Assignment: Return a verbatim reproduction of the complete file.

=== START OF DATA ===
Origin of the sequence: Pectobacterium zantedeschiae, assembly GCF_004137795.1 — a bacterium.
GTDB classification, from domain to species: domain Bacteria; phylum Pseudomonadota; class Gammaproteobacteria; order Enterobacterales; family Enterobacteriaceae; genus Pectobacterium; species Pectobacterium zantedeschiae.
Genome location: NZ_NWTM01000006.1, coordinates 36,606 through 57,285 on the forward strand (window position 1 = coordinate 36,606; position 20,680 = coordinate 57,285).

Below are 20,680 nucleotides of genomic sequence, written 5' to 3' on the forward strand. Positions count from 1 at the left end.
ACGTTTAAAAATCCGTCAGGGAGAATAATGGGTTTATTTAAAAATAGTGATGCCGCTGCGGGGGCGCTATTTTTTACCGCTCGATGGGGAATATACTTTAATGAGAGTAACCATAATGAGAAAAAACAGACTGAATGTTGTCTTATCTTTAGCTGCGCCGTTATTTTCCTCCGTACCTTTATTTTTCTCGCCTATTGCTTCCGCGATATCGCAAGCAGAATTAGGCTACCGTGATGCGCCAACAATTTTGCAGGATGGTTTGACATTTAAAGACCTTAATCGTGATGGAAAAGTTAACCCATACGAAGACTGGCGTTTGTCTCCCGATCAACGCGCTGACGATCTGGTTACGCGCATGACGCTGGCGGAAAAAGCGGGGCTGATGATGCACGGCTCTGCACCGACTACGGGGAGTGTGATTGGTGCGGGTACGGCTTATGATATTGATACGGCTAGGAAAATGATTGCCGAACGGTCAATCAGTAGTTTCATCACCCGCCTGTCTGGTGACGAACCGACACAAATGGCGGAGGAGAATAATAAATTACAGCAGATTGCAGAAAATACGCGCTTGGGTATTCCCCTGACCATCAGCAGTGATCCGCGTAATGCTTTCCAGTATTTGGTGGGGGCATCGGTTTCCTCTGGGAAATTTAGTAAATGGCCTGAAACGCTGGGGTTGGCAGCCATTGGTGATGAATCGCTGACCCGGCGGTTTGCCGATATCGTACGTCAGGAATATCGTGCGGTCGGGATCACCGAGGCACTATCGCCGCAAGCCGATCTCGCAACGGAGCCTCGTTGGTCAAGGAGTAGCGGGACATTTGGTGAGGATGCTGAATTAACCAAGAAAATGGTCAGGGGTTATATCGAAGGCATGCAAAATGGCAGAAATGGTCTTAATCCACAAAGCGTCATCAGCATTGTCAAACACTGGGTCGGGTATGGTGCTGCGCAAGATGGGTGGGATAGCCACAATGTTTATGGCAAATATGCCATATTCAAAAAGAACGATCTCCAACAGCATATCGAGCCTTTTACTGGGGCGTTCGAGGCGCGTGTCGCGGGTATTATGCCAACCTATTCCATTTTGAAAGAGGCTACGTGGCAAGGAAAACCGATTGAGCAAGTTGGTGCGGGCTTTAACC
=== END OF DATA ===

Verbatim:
Origin of the sequence: Pectobacterium zantedeschiae, assembly GCF_004137795.1 — a bacterium.
GTDB classification, from domain to species: domain Bacteria; phylum Pseudomonadota; class Gammaproteobacteria; order Enterobacterales; family Enterobacteriaceae; genus Pectobacterium; species Pectobacterium zantedeschiae.
Genome location: NZ_NWTM01000006.1, coordinates 36,606 through 57,285 on the forward strand (window position 1 = coordinate 36,606; position 20,680 = coordinate 57,285).

Below are 20,680 nucleotides of genomic sequence, written 5' to 3' on the forward strand. Positions count from 1 at the left end.
ACGTTTAAAAATCCGTCAGGGAGAATAATGGGTTTATTTAAAAATAGTGATGCCGCTGCGGGGGCGCTATTTTTTACCGCTCGATGGGGAATATACTTTAATGAGAGTAACCATAATGAGAAAAAACAGACTGAATGTTGTCTTATCTTTAGCTGCGCCGTTATTTTCCTCCGTACCTTTATTTTTCTCGCCTATTGCTTCCGCGATATCGCAAGCAGAATTAGGCTACCGTGATGCGCCAACAATTTTGCAGGATGGTTTGACATTTAAAGACCTTAATCGTGATGGAAAAGTTAACCCATACGAAGACTGGCGTTTGTCTCCCGATCAACGCGCTGACGATCTGGTTACGCGCATGACGCTGGCGGAAAAAGCGGGGCTGATGATGCACGGCTCTGCACCGACTACGGGGAGTGTGATTGGTGCGGGTACGGCTTATGATATTGATACGGCTAGGAAAATGATTGCCGAACGGTCAATCAGTAGTTTCATCACCCGCCTGTCTGGTGACGAACCGACACAAATGGCGGAGGAGAATAATAAATTACAGCAGATTGCAGAAAATACGCGCTTGGGTATTCCCCTGACCATCAGCAGTGATCCGCGTAATGCTTTCCAGTATTTGGTGGGGGCATCGGTTTCCTCTGGGAAATTTAGTAAATGGCCTGAAACGCTGGGGTTGGCAGCCATTGGTGATGAATCGCTGACCCGGCGGTTTGCCGATATCGTACGTCAGGAATATCGTGCGGTCGGGATCACCGAGGCACTATCGCCGCAAGCCGATCTCGCAACGGAGCCTCGTTGGTCAAGGAGTAGCGGGACATTTGGTGAGGATGCTGAATTAACCAAGAAAATGGTCAGGGGTTATATCGAAGGCATGCAAAATGGCAGAAATGGTCTTAATCCACAAAGCGTCATCAGCATTGTCAAACACTGGGTCGGGTATGGTGCTGCGCAAGATGGGTGGGATAGCCACAATGTTTATGGCAAATATGCCATATTCAAAAAGAACGATCTCCAACAGCATATCGAGCCTTTTACTGGGGCGTTCGAGGCGCGTGTCGCGGGTATTATGCCAACCTATTCCATTTTGAAAGAGGCTACGTGGCAAGGAAAACCGATTGAGCAAGTTGGTGCGGGCTTTAACC